No two people meditate exactly alike, since the byways of every mind are different. But if taught a natural, correct technique, everyone, I believe, would experience inner glory. The human nervous system is innately capable of seeing directly into “the life of things,” so long as the brain is not clouded by disease or toxic substances. In time, mediation makes the nervous system extremely sensitive, so that it registers every subtle impression vividly and without prejudice; then the world itself changes.
The change might prove to be much more far-reaching than anyone supposes. To modern ears, the seers of the ancient Vedic scriptures sound almost otherworldly because they took it for granted that human life is essentially perfect.
The true yogi stands apart from ordinary experience by seeing that suffering is a completely false state. As we really are, we are creatures of bliss, but this reality is totally dependent upon experiencing it. All bliss vanishes when the mind takes on suffering; all suffering vanishes when the mind takes on bliss. The reason this must be so is that our inner mirror, unlike one made of glass, actually becomes the image it reflects.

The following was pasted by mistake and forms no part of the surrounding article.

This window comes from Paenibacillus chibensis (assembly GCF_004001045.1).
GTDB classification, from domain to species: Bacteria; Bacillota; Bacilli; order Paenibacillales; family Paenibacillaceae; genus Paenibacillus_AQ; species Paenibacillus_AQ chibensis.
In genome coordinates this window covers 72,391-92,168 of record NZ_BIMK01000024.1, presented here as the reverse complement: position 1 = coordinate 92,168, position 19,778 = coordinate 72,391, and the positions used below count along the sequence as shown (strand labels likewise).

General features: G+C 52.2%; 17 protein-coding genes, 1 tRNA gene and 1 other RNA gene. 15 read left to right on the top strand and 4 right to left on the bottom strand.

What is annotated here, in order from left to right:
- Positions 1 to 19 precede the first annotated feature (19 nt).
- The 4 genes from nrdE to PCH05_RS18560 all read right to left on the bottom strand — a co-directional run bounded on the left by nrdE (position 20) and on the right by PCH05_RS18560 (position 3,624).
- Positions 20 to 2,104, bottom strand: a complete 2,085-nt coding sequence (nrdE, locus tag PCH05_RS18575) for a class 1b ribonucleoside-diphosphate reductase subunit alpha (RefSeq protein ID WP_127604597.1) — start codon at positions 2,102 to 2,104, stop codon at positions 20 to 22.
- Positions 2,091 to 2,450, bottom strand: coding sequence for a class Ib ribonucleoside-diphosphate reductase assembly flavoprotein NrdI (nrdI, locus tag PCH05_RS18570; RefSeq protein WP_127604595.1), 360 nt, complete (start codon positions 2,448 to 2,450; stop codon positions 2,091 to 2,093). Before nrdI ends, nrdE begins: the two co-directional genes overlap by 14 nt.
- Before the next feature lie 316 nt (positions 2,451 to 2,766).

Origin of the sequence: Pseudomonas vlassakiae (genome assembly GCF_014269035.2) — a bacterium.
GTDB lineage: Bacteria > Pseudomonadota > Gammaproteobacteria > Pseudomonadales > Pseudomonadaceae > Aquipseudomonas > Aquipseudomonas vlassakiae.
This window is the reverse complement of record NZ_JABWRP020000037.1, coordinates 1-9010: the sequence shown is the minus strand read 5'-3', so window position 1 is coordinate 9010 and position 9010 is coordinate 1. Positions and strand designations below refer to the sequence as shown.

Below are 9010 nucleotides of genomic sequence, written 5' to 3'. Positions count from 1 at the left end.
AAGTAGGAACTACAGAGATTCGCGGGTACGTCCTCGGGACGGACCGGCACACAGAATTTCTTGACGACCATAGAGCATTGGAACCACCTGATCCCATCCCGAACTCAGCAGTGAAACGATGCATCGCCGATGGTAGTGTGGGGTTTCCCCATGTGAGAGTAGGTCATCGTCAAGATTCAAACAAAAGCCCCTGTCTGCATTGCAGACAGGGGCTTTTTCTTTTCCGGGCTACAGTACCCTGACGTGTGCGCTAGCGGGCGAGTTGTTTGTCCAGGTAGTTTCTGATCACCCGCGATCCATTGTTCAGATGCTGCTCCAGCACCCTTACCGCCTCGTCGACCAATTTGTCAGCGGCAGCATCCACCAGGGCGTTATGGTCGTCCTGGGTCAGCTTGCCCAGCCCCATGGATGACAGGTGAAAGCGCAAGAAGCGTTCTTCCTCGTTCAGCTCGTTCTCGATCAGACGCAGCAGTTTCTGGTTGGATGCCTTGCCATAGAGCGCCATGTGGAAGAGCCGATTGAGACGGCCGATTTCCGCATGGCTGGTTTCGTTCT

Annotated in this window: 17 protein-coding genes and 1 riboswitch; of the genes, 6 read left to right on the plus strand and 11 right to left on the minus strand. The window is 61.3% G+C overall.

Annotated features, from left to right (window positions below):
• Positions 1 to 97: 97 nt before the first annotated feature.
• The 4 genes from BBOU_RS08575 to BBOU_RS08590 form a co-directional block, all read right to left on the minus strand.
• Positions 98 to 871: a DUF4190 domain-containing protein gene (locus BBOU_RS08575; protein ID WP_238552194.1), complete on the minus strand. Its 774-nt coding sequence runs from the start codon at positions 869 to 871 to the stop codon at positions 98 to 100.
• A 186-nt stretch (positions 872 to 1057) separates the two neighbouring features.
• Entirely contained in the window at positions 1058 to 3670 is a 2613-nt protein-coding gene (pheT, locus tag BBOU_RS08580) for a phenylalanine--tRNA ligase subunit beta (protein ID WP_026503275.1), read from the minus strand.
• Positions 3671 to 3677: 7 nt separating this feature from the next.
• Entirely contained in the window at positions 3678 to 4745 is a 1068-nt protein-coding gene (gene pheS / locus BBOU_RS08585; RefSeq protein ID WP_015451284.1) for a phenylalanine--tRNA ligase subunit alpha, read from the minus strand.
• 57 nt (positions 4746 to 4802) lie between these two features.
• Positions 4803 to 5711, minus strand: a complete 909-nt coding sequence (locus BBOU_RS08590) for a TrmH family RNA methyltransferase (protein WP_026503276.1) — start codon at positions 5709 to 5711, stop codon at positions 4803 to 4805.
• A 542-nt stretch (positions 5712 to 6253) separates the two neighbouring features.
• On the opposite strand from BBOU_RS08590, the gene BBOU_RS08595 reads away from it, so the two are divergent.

What the yogi proposes is that each of us should locate the level of pure joy that is behind the mirror. It cannot be expressed in words, because language is another image in the mind’s mirror. Once the experience of bliss is achieved, it may spill over into words. The crucial point is that bliss is not our goal but our starting point. Unless it is present, one has no foundation for climbing to any of the higher spiritual states.
Adapted from Unconditional Life: Discovering the Power to Fulfill Your Dreams, by Deepak Chopra (A Bantam Book, 1991).